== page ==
The Effects of NOM and Coagulation on Copper Corrosion

by John P. Rehring, Univ of Colorado, Boulder, CO, USA,
Marc Edwards, Univ of Colorado, Boulder, CO, USA,

Document Type: Proceeding Paper

Part of: Critical Issues in Water and Wastewater Treatment


Copper corrosion was examined in solutions containing natural organic matter (NOM) and in situations where NOM was removed by enhanced coagulation with alum or ferric chloride. Electrochemical methods were used to evaluate the long-term effects of each water quality on copper corrosion. In experiments exploring the role of NOM in copper corrosion, corrosion rates increased with NOM concentration at pH 6, whereas at pH 7.5 and 9 the NOM had less significant effects. Waters treated by enhanced alum coagulation had higher corrosion rates than untreated waters, but enhanced ferric chloride coagulation had the opposite effect. This difference was attributed to the relative effects of added sulfate via alum coagulation versus added chloride via ferric chloride coagulation. Compliance with the EPA Lead and Copper Rule and disinfection byproduct regulations may require that utilities address both regulations simultaneously. That is, water treatment processes, NOM concentration, and copper corrosion behavior are clearly interdependent and should be considered when contemplating changes to meet DBP regulations.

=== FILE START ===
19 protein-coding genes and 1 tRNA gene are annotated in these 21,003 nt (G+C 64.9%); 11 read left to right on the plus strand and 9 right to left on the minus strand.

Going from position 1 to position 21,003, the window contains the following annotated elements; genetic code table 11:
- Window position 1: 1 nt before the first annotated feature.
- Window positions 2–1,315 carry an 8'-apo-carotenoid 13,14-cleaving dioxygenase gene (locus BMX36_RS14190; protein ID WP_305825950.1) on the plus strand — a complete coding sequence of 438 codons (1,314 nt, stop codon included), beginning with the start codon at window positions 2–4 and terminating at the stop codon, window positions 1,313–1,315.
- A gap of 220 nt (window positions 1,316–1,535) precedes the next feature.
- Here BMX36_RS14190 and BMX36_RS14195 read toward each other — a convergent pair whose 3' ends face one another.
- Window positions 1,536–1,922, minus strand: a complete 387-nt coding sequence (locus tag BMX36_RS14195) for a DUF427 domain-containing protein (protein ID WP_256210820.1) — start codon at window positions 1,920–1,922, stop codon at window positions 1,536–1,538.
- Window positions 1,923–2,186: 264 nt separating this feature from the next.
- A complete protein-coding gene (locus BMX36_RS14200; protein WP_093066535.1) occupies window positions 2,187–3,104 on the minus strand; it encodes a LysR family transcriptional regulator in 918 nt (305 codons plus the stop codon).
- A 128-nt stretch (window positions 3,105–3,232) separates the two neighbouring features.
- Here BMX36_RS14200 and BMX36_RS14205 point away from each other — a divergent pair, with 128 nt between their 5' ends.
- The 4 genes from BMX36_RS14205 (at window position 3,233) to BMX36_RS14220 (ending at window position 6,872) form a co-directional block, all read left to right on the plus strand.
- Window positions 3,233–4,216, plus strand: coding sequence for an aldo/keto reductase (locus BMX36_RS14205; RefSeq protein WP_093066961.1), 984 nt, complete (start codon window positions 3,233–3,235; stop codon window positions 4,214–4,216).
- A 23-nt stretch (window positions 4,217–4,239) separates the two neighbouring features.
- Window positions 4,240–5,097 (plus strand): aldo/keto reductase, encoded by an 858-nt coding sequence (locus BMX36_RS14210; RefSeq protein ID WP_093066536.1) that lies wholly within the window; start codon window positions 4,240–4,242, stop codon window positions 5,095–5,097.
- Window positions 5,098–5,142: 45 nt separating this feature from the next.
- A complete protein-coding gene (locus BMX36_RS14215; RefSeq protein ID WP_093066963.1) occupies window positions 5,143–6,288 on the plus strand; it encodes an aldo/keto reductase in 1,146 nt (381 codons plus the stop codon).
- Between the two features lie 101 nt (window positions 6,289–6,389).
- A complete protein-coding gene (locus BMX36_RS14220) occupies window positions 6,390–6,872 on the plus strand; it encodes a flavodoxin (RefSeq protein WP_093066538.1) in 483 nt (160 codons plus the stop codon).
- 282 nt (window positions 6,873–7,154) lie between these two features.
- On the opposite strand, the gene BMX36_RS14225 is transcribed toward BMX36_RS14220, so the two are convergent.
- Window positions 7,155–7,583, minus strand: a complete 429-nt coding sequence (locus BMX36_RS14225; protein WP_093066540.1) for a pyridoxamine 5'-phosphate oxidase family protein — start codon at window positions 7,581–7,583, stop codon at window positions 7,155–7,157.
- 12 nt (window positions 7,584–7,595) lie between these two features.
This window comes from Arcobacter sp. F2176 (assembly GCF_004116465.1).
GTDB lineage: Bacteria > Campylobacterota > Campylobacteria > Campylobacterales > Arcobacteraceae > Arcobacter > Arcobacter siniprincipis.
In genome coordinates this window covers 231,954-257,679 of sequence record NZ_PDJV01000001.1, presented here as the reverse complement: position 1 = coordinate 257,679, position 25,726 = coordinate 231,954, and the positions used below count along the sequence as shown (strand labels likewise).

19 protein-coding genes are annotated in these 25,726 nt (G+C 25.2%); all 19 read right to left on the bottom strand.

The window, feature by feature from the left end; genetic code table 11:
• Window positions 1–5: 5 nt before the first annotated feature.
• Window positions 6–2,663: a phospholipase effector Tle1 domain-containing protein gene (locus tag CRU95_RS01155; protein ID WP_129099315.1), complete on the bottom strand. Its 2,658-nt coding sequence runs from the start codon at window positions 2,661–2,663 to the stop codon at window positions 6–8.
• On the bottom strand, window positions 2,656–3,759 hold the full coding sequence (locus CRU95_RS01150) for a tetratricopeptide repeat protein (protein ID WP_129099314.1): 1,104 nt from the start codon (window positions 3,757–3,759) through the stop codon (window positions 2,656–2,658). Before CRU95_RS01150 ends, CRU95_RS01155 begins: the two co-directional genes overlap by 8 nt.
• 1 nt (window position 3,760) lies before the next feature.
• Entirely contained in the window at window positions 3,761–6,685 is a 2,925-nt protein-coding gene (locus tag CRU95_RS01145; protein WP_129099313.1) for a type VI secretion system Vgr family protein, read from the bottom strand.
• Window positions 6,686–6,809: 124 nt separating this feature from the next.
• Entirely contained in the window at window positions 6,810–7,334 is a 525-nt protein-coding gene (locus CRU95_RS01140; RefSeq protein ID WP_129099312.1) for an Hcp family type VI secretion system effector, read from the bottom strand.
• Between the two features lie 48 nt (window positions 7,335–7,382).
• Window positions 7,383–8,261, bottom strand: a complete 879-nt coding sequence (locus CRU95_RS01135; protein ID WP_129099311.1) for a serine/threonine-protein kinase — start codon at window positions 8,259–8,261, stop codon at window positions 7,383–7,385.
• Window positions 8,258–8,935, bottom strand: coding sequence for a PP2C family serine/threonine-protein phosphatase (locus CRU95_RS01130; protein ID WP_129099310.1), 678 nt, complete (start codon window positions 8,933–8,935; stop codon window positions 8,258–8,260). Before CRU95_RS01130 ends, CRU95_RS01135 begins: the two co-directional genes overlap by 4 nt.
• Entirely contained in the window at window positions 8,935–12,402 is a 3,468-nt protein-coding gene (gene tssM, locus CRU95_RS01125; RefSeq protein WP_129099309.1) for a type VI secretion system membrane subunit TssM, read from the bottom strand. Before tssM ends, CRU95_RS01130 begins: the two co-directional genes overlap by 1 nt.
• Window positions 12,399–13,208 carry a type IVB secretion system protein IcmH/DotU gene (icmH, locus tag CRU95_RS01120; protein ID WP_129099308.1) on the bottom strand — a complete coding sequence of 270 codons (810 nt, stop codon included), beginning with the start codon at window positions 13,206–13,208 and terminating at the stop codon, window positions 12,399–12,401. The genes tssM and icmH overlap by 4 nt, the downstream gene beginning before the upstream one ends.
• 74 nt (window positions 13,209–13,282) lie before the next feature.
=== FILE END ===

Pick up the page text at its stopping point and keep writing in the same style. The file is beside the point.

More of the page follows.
Subject Headings: Organic matter | Corrosion | Coagulation | Copper (chemical) | Water treatment | Water quality | Chloride | Laws and regulations

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